Holi marks the beginning of spring and is celebrated on Fagan Sud Chaudas. People celebrate this festival by spraying colorful water and powder on each other. This Festival of Colors celebrates the victory of good over evil. Devotees offer roasted grains to Agni Dev, the Goddess of Fire. The offering of newly harvested grains is known as Holi. While there are several scriptural references that explain the significance of Holi, the story of Prahlad is the most popular. In the Swaminarayan Sampraday, devotees also celebrate the birth of Brahmaswarup Bhagatji Maharaj.
- Dhundhaa, an evil demoness, always harassed children and teenagers. In order to keep her away, people lit fires in various locations. After doing so, the children and adults walked around the fire while chanting God’s name. The demoness never returned. (Bhavishyottara Purana)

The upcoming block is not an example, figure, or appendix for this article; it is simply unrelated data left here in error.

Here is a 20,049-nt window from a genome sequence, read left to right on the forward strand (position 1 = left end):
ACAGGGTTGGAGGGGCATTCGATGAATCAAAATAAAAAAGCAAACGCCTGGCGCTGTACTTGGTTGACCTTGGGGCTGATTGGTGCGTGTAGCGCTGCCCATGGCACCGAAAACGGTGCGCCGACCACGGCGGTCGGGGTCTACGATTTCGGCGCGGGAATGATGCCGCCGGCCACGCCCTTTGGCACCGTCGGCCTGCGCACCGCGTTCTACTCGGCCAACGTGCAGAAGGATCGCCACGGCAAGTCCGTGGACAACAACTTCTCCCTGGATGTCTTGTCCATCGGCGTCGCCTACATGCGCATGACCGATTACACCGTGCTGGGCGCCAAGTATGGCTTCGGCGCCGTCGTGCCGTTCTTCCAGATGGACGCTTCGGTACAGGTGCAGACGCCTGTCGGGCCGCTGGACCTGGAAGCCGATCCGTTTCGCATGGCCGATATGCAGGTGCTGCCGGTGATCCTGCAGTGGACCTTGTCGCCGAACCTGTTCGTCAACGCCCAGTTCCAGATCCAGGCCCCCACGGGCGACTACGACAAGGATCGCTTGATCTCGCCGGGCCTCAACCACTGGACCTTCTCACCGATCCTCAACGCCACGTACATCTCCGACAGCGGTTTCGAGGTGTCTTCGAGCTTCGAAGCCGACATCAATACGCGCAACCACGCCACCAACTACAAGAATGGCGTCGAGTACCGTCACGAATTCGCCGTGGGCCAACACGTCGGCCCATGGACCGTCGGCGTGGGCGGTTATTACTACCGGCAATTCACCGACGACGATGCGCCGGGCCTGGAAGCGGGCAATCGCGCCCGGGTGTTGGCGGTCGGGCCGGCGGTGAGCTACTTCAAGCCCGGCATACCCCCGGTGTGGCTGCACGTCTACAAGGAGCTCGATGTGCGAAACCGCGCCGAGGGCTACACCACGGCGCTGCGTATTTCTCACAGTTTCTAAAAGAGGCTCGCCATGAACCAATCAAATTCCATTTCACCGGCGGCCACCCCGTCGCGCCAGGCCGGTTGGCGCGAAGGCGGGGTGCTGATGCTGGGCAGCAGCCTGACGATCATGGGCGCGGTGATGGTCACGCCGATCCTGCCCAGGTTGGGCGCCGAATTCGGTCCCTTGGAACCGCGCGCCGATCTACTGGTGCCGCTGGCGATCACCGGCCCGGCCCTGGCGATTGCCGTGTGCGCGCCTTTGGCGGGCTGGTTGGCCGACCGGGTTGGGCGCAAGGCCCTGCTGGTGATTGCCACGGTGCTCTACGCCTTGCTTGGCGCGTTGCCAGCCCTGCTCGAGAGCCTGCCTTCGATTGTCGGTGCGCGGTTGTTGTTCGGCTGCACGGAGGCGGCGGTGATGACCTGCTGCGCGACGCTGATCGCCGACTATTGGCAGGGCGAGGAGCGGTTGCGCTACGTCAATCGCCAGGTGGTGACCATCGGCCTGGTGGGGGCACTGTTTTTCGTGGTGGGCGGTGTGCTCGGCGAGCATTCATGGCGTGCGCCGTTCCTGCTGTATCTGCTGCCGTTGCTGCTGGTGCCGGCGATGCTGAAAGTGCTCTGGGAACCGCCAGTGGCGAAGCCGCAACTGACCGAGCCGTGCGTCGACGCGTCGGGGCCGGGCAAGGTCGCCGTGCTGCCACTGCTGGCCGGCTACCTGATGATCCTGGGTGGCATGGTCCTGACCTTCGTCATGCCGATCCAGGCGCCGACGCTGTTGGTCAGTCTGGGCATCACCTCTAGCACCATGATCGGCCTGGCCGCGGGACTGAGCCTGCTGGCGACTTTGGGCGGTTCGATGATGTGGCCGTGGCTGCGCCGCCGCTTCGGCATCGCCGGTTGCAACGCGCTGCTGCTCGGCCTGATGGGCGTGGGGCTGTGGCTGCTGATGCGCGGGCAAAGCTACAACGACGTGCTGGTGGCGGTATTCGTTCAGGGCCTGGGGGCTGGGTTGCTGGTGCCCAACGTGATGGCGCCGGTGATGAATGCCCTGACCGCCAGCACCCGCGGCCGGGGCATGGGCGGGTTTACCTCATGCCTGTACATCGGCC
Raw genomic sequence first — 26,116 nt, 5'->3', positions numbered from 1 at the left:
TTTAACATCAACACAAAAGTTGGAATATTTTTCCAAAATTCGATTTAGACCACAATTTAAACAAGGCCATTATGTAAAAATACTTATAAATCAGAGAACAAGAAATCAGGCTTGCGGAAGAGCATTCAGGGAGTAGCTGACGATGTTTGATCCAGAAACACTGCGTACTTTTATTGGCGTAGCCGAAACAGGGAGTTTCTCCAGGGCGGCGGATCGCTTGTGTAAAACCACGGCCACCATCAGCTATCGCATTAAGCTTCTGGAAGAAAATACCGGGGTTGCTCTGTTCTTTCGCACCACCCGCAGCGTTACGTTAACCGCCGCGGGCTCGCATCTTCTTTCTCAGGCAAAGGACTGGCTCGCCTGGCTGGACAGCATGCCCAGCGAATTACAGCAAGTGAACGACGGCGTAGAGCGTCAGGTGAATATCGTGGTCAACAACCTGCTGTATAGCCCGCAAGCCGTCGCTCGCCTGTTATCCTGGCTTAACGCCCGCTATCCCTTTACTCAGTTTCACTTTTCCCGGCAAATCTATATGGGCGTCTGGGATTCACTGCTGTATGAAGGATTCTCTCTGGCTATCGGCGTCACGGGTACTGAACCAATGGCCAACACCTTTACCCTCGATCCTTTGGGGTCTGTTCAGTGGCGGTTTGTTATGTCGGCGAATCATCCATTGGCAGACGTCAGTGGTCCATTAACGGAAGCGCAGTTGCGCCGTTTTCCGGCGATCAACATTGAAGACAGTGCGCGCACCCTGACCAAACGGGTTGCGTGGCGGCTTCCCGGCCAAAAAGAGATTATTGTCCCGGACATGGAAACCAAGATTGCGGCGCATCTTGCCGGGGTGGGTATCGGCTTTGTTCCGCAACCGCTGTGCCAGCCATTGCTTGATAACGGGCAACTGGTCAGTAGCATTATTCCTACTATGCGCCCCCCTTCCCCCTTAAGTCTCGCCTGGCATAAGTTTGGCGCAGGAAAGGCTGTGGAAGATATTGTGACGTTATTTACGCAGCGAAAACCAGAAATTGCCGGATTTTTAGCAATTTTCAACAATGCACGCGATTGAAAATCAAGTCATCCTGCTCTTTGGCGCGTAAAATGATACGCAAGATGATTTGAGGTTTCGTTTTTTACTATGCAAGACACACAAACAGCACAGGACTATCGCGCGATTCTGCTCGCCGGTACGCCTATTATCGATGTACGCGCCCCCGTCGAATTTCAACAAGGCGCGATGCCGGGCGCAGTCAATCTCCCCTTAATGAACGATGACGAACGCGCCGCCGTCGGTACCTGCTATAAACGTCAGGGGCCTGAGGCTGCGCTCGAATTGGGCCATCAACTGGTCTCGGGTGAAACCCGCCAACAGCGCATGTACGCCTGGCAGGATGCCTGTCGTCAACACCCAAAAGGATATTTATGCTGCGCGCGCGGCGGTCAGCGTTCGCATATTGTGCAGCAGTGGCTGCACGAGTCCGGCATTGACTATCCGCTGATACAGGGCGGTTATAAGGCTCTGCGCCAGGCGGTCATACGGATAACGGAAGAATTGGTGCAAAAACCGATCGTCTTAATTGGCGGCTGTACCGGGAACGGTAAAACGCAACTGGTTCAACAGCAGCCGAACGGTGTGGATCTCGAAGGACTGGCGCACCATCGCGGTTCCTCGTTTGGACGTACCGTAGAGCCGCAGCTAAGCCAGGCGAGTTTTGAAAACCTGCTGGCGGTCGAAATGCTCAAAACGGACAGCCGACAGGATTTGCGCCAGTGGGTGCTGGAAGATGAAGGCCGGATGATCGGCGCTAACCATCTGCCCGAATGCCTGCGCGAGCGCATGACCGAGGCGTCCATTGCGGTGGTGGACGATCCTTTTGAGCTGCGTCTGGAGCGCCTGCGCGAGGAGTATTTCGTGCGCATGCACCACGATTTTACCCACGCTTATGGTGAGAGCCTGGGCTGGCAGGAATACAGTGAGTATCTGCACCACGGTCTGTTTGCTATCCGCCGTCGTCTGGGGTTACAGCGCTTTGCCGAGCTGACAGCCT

- Putna, an evil demoness, made several unsuccessful attempts to kill Shri Krishna when he was a child. After he defeated her, the locals burned her body and joyously celebrated his victory.
- Hiranyakashipu, the father of the child devotee Prahlad, was an evil king and dissenter of Vishnu Bhagwan. Hiranyakashipu would not allow Prahlad to worship Vishnu Bhagwan. Infuriated by his son's devotion, Hiranyakashipu made several attempts to kill his own son. In one attempt, Prahlad told his sister, Holika, to wear a mystical sari which would not burn and to sit in the fire with him in her lap. Vishnu Bhagwan saved Prahlad from being burnt in the fire due to his devout faith. Holika wore the wrong garment due to Vishnu’s wish and was burnt. Symbolically, maya, in the form of Holika, was destroyed by Prahlad's staunch devotion.
- This day is also Bhagwan Manu or the Eternal Father’s birthday. Mankind is Lord Manu's offspring. He composed the Manu Smruti, a scripture regarded as a manual for man's life on Earth.
- NarNarayan Dev, the fourth incarnation of Vishnu Bhagwan, was born on Holi.
- People burn statues of Holika, celebrating the victory of good over evil.
- People throw colored water and powder on each other, celebrating the arrival of spring. The scriptures state the ritual should be carried out with stripurush maryada.